We do keep moving. After an hour or so of stumbling through the pitch-dark forest we come to an old barn, where we hole up among spidery hay-bales until the sky starts to lighten. All the while, the night is punctuated by the distant mourning calls of the Creatures, wild and furious and lost. We're too exhausted to talk, but the noise and the shuddery aftermath of adrenaline keeps us from sleeping. As soon as the light is high enough we set off again, this time along a forest path that curves gently downhill. As we walk, steadily and in silence, I try to order the mess of thoughts in my head.
I killed a Feeder. A while ago I would be happy at that. But now, looking at what it has cost me and Lisa all I can feel is a sick kind of horror. The image of the Feeder's open mouth, and the memory of the noise the Creatures made when it died...it all keeps rising again in my head. Worse is the knowledge that Lisa must be remembering the same things. And it's all my fault...
I was talking in my sleep. Of course. How stupid. How utterly stupid. After all the months of being careful, of living in fear, of creeping and hiding. To almost lose everything over such a tiny, careless mistake.
But I know the cause of it. And I know what I have to do. What I should have done days ago. I have to tell Lisa what happened on my way back from my encounter with Sven. I have to tell her about the crazy. I have to tell her that I'm a murderer.
Decision made, I try at least a dozen times over the next few hours to simply come out and tell Lisa the truth. But every time, I find myself unable to break the silence between us. I can bear to break this fragile thing we have, to tell her what I did, maybe to see fear or hurt or anger in her eyes when she looks at me. And so we simply walk on through the forest, in silence.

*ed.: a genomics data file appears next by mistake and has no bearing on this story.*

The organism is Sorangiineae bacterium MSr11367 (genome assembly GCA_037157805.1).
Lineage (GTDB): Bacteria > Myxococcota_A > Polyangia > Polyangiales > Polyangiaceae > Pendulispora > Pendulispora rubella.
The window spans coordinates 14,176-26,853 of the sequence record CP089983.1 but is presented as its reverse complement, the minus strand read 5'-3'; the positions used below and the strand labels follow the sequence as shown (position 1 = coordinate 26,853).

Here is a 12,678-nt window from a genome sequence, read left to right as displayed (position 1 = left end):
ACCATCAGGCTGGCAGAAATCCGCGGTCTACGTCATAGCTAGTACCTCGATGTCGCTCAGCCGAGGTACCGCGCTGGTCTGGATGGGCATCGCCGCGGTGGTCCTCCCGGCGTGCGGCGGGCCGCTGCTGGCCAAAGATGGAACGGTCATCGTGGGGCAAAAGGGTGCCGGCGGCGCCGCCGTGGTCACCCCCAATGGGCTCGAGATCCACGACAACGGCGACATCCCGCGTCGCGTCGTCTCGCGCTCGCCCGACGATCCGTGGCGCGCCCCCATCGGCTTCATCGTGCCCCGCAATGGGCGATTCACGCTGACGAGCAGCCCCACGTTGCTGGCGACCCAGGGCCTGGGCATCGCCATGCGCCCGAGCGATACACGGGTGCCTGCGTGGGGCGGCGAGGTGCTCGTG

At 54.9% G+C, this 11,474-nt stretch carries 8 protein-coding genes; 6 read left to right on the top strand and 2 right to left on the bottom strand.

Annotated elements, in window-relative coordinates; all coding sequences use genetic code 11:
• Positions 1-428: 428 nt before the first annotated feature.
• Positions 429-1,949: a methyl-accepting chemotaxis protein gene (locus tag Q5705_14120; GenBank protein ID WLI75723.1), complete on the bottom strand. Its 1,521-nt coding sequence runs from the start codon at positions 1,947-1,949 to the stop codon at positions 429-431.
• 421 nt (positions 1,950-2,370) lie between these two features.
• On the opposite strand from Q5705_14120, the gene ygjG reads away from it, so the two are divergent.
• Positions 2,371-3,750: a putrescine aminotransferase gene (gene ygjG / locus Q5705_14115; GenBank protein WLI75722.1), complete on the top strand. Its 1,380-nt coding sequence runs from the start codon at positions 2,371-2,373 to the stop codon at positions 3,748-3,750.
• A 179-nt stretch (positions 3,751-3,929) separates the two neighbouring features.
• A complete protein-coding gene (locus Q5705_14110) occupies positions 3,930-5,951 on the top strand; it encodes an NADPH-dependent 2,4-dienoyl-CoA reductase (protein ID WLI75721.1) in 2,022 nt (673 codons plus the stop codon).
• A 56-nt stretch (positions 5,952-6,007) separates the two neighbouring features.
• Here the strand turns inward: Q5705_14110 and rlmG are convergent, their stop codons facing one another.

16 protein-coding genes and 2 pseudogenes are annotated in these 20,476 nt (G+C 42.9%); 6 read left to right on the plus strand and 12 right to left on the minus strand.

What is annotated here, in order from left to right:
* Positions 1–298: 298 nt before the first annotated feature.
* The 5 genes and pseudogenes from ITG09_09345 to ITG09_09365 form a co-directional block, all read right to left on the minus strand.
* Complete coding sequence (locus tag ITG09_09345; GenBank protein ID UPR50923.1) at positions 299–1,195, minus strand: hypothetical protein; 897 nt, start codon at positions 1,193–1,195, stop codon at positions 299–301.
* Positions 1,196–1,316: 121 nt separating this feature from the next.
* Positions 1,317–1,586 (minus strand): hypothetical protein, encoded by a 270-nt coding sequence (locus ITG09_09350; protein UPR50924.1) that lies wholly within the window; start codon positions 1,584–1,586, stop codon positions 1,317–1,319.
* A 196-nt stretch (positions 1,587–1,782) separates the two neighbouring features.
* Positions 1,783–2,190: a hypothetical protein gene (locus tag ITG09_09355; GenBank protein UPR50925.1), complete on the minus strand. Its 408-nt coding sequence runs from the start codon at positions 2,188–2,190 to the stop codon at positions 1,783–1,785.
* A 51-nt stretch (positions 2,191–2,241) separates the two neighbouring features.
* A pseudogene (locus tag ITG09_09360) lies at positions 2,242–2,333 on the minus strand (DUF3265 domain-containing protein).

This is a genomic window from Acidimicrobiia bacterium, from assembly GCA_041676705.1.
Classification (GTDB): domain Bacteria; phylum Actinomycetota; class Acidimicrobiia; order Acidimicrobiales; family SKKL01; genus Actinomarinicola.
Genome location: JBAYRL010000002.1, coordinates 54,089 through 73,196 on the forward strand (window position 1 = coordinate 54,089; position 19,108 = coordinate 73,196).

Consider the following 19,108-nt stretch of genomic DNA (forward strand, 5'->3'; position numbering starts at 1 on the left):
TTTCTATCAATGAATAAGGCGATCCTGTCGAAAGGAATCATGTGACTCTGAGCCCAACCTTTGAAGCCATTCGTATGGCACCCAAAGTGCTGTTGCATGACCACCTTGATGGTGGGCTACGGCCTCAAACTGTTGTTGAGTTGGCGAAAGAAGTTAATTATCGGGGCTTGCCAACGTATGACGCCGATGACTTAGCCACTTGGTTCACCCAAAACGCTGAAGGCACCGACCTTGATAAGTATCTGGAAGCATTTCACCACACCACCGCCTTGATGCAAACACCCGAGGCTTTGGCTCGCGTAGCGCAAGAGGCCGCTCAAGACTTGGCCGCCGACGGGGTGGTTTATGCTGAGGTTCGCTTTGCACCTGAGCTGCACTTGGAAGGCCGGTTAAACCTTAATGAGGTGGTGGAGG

We've lost everything. No weapons, no food, no water. Only the clothes on our backs and, by a stroke of luck, the maps and instructions Sven gave us, which were folded up and tucked securely into my pocket when the Creatures came and took us. If only we knew where we were...
At last, when the sun is well and truly up we stumble across a small ravine. Lisa drinks first, kneeling beside the thin trickle and scooping up the liquid with her hands while I keep watch. Then I take my turn, the water wonderfully cool and refreshing. It feels like the first thing I've ever drunk in my life, quenching the burning dryness in my throat and loosening the knot in my gut. I wipe my mouth with the back of my hand.
"You okay?" Lisa asks. She stands a little way off, cradling her belly.
"Yeah," I say. And then I try to add, "but there's something we need to talk about," but the words don't come out, and after a short break we set to walking again.
By the time we emerge from the narrow forest path onto an open road it must be close to midday. A little way up the road a mile marker protrudes from the verge, partially covered by the rampant undergrowth. I go to it and pull away the stands of vegetation, hoping for some insight as to where the Creatures have carried us.
"Porturaik," I read off the mile marker. The sound of the word is oddly familiar. "Six miles that way," I point down the road.
"Let's check the maps," says Lisa. And so we do, sitting down in the middle of the road to rest while I unfold the crumpled sheets of paper. We put our heads together, scanning the miniscule detail of the landscape until Lisa catches her breath and says, "Look, there!"
She points, and there it is. The tiny writing on the map matches that engraved on the mile marker. And what is more, the town of Porturaik sits on the coast, just a short hop by boat from the island of Holme.